To that end, 19 aquariums across the U.S. say they are joining forces to raise awareness and push society into finding innovative alternatives to single-use plastics.
The “In Our Hands” initiative aims to educate consumers about a wide range of tactics they can adopt to stop the growth in plastic waste that has occurred worldwide since the early 1960s. Some of the answers include using reusable plastic bottles, taking tote bags on shopping errands and refusing to use disposable straws (face it, you don’t need a straw unless you are under 8 years old or over 90). [Ed note: lipstick-wearers may beg to differ!]
Some of the aquariums participating are the most well-known and respected institutions within this field, including the National Aquarium in Baltimore, Shedd Aquarium in Chicago, Boston’s New England Aquarium and the Monterey Bay Aquarium on California’s Central Coast. These aquariums all belong to the Aquarium Conservation Partnership (ACP), the coalition responsible for launching this campaign. All ACP members have eliminated plastic straws and single-use plastic bags from their restaurants and stores; by 2020, they have promised to sharply reduce or even eliminate all plastic beverage bottles while displaying alternatives to single-use plastics within their premises.
While the ongoing discussion over ocean pollution has largely focused on the Pacific Garbage Patch and ideas that could neutralize the problem, other regions of the world are becoming overwhelmed by plastic pollution as well. One of the them is the wider Great Lakes area, which has increasingly become the recipient of both microplastics and fragments of single-use plastic items. A study issued last fall estimated that up to 22 million pounds of plastic waste are entering the five Great Lakes annually; half of that amount has become washed up in Lake Michigan. That amount is equal to 100 Olympic-sized swimming pools becoming filled with plastic bottles year after year.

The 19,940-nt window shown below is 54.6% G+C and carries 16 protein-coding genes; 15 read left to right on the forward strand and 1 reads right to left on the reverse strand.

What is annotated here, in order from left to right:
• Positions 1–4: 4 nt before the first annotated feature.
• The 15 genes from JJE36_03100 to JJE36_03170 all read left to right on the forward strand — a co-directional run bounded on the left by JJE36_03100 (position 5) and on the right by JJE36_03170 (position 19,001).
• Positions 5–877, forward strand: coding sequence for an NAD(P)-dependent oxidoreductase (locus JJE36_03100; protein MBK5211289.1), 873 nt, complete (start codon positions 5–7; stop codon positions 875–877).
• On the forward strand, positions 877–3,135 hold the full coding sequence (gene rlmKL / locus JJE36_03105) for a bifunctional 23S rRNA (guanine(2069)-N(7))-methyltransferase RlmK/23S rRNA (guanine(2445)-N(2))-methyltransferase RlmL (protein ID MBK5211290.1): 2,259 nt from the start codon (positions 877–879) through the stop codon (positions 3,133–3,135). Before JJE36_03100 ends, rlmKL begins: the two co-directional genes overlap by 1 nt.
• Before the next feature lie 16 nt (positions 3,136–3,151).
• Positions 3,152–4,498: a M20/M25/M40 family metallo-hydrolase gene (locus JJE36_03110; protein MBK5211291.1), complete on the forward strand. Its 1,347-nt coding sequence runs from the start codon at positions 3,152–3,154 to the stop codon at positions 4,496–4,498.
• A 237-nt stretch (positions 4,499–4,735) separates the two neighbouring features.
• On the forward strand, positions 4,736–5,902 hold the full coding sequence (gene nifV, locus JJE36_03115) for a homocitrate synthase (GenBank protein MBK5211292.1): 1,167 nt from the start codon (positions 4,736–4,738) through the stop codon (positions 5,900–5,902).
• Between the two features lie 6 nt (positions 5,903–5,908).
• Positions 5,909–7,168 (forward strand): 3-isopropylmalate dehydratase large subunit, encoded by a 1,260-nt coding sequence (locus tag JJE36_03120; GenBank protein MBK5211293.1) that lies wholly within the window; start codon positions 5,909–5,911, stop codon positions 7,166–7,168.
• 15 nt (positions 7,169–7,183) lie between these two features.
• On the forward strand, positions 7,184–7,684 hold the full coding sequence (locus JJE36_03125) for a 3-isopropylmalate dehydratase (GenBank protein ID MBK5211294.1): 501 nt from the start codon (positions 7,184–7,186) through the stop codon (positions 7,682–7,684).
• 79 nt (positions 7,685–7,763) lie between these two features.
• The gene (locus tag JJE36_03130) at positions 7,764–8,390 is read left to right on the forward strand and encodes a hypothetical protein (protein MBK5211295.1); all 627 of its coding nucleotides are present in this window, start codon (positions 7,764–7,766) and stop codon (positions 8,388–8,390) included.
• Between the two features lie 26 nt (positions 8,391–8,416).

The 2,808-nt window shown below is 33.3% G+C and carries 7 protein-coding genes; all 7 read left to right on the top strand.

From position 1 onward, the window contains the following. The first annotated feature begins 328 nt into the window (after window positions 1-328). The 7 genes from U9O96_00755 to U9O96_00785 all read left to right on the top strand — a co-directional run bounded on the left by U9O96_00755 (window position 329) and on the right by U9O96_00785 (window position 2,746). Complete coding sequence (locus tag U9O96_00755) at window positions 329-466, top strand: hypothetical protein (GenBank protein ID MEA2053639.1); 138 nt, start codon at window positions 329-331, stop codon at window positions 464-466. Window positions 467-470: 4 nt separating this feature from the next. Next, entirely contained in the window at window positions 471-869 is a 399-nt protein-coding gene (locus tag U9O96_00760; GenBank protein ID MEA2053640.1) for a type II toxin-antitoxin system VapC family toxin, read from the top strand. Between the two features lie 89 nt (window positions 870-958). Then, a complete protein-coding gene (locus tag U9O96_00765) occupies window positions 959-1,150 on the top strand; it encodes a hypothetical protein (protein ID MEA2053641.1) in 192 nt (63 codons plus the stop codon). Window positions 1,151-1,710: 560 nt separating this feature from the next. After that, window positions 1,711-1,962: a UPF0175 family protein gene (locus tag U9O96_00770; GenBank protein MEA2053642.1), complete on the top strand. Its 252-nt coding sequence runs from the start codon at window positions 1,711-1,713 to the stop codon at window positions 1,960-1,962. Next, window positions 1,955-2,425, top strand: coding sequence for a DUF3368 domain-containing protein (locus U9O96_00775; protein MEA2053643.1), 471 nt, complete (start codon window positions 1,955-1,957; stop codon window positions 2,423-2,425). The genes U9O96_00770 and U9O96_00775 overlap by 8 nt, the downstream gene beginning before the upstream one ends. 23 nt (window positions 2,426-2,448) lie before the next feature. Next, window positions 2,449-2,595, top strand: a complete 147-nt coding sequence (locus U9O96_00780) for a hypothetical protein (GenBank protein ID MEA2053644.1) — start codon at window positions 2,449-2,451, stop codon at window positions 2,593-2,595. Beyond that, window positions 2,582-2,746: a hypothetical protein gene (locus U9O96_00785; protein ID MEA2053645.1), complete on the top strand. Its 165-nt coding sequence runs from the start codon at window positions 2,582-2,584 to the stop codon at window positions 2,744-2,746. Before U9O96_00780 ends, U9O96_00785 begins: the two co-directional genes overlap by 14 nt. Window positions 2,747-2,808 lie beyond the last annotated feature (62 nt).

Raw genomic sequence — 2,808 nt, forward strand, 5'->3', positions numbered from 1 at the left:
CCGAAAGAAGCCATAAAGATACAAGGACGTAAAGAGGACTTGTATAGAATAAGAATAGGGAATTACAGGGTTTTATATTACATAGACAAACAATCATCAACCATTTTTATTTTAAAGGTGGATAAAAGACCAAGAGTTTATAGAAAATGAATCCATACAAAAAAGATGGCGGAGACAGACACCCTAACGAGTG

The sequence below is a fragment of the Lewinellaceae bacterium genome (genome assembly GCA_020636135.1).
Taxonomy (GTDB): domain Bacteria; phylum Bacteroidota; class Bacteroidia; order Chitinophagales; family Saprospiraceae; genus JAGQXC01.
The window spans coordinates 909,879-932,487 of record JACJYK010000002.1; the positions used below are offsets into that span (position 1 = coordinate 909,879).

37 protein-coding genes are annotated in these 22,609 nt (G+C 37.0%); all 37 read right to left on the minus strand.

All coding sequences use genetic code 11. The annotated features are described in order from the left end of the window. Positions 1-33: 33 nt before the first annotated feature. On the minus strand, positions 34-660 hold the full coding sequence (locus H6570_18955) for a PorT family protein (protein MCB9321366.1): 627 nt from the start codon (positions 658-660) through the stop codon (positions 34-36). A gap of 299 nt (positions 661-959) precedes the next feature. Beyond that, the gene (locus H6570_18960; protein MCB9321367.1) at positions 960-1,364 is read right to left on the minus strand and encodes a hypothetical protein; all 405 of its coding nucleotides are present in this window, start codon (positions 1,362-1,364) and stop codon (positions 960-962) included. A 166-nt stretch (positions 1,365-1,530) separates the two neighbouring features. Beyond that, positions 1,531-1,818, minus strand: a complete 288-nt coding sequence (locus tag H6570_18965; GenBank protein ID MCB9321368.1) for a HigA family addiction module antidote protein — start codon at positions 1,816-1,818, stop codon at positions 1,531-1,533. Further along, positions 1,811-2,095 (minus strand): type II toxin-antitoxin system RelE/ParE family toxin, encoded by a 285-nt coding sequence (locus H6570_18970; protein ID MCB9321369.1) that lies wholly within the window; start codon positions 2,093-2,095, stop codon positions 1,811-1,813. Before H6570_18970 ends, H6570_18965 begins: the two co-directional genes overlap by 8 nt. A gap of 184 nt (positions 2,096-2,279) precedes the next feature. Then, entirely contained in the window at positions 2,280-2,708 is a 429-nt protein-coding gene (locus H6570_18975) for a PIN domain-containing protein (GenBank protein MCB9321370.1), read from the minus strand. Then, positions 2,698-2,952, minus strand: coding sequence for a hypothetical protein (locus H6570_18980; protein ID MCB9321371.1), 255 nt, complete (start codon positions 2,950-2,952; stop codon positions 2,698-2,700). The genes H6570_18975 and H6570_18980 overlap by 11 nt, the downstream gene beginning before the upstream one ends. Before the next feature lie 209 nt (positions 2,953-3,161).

As aquariums are popular places for families and school field trip visits, the hope of ACP members is that the message about plastic’s devastating impact on marine environments can send a strong message to children and adults.
“The public trusts aquariums to do what’s right for the health of the ocean and for ocean wildlife,” said Julie Packard, executive director of the Monterey Bay Aquarium in a public statement. “We’re just beginning to understand the full impacts of ocean plastic pollution on ecosystems, marine life and human health. But we already know enough to say that now is the time to act.”
The Monterey Bay Aquarium is one example of how a well-respected institution can find success in taking on a more activist role. The 33-year-old aquarium on Monterey’s Cannery Row supported the disposable plastic bag ban in California; that law was approved by an almost six-point margin, despite the fact that a plastic bag lobbying group succeeded in landing a similar proposition on the ballot in an attempt to confuse voters – which California voters in turn refused to pass.
Image credit: Nels Israelson/Flickr
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According to a fall 2016 study led by the World Economic Forum, 32 percent of the 78 million tons of plastic packaging generated annually across the globe ends up in waterways and storm drains where it eventually flows into oceans. That rate is the equivalent of a dump truck pouring a load of plastic into the oceans every minute of every day. At that rate, environmentalists have suggested there will be more plastic than fish in the world’s oceans by 2050; meanwhile up to $120 billion of value is thrown away.